Sirius Compact was also shown to perform reliably on a fast-maneuvering combat boat in challenging weather conditions. The performance as well as the ease of use of the TRS Lite (Tasking & Reporting System) software have not only been confirmed by Saab itself. The sensors were put through their paces in an independent test by major military organisations. After a brief introduction, the infantry troops were able to set up the sensor themselves in just a few minutes and were impressed by its immediate operational capability and simple operation. "The product naturally benefits from our expertise in the field of signals intelligence. The challenge is not only to make highly technological devices as small and mobile as possible, but also to ensure that the performance is not limited," explains Mathew Willmot, Sales Director for Sirius Compact.

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Managing the threat situation

Detecting signals is the first step in obtaining situational awareness. In a second step, the identified signals must be analysed and classified. The threat libraries of armed forces contain enormous amounts of data, which are constantly being contributed to sensors such as Sirius Compact. A wealth of knowledge that must be protected accordingly. Saab therefore does not store any sensitive data from the threat library in the sensor but forwards the signals directly. If you want to use the sensor on a drone for an intelligence-gathering flight without being detected, the sensor can be operated without a network connection as well. Although the data is then temporarily stored in the sensor, it is useless without the software and an associated threat library. Sirius Compact is controlled by the TRS Lite software. With it, the sensors can be controlled via a tablet and therefore supports tactical operability. Up to five sensors can be easily managed per soldier. These five sensors can in turn be grouped and controlled as bundles in the more complex version called TRS 9EW. "Using these associated software systems, users can automatically generate reports, assign tasks to other sensors or even record new signals and thus expand their own threat library," explains Mathew Willmot.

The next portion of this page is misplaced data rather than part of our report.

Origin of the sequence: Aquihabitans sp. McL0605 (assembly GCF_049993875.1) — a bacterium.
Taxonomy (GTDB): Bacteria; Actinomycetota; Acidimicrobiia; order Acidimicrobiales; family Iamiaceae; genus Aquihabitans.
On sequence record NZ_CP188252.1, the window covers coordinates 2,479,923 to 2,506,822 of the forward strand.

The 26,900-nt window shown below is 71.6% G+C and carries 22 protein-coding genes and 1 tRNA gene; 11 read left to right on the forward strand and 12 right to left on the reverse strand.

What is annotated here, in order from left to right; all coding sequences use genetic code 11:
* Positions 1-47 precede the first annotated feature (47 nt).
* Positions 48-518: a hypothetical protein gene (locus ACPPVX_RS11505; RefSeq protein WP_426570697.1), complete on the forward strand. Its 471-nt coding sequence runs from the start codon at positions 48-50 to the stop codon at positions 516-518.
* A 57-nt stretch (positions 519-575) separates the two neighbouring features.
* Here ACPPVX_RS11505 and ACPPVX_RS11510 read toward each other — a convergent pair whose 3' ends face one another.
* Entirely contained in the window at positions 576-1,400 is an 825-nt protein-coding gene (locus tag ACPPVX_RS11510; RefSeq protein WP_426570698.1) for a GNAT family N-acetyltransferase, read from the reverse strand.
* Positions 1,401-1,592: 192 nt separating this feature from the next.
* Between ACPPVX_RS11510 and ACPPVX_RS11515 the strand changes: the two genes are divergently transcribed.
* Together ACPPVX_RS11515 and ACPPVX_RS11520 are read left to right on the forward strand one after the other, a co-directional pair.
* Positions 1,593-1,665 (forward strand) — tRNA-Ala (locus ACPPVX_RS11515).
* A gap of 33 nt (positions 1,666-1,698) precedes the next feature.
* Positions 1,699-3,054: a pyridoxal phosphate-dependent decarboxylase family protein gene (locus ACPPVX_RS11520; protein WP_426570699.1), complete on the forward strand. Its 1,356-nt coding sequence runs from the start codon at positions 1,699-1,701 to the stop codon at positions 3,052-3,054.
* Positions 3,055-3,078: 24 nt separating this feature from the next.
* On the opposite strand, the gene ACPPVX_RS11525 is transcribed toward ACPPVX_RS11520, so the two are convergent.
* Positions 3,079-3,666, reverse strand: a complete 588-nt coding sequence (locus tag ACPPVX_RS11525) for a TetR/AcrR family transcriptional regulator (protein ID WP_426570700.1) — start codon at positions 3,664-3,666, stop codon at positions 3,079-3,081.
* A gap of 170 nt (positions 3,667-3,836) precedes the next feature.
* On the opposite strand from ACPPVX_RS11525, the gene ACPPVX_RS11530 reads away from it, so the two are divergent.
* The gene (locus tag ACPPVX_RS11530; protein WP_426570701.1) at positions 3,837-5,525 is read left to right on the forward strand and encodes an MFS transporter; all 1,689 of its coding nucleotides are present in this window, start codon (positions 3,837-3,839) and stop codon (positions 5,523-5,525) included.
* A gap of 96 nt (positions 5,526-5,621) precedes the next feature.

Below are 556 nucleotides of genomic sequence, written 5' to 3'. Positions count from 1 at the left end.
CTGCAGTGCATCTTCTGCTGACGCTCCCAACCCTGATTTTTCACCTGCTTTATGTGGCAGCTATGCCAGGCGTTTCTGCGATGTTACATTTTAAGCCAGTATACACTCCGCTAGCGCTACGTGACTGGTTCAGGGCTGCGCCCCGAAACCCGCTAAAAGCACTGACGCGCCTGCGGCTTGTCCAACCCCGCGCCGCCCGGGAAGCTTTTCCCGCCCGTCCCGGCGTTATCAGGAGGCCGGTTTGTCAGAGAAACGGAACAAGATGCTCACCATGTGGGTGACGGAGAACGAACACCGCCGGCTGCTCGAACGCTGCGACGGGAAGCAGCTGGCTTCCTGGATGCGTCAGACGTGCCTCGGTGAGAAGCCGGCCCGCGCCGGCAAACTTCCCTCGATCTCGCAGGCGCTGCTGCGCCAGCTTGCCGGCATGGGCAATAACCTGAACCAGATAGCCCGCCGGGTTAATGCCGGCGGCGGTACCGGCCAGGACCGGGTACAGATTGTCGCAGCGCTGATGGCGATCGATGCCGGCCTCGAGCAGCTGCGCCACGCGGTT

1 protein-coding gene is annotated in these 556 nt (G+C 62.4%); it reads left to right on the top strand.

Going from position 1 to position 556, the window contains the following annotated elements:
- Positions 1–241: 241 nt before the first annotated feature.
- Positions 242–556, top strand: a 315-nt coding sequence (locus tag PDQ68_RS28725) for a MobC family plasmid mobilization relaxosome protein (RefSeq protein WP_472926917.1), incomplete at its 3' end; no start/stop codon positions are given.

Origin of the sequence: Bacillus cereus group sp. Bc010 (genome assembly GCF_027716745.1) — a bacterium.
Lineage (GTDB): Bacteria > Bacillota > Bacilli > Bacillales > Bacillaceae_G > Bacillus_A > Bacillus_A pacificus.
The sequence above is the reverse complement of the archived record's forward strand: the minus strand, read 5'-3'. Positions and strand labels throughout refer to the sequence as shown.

The perfect addition to any network

Portable passive sensors are suitable for a wide range of applications and are an ideal electronic support measures asset. They complement more complex systems and act in particular as an early warning system, for example for ground-based air defence (GBAD). Due to its size, the sensor can be mounted almost anywhere - even on civilian infra-structure. These sensors also bring advantages for alliance partners such as NATO, as the information obtained can be shared within the framework of Cooperative Electronic Support Measures Operations (CESMO) and thus benefits all coalition partners. The uniform DNA of all products from Saab's Sirius family also ensures high precision and expertise from decades of research and development in the new, compact model. The entire product range is constantly being further developed. 

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Precise early warning system indispensable

The increasingly complex requirements and threats facing armed forces require efficient and precise early warning systems. While radars are looking, passive sensors are listening and are therefore the ears of tomorrow's modern battlefield. They provide a detailed picture of enemy activities without making an appearance themselves. Mobile systems are more than just a technological achievement; they are a strategic necessity in modern warfare, says Mathew Willmot. "Sirius Compact is a clear product of our time. More than ever, critical information needs to be provided without compromising one's position. In a world where electronic warfare and information dominance increasingly determine the outcome of conflicts, these systems are indispensable." Passive sensors such as Sirius Compact enable a new dimension of tactical planning and decision-making. They are the silent guardians and protectors of our armed forces and will increasingly play a key role in the cat and mouse game of electronic warfare.

Sirius Compact

Silent Power – Where you want it. When you want it.

Sirius Compact is a modular and scalable passive Electronic Warfare (EW) sensor network, providing a true force-multiplier by enhancing situational awareness through silent detection, classification and prioritisation of radar and datalink emissions.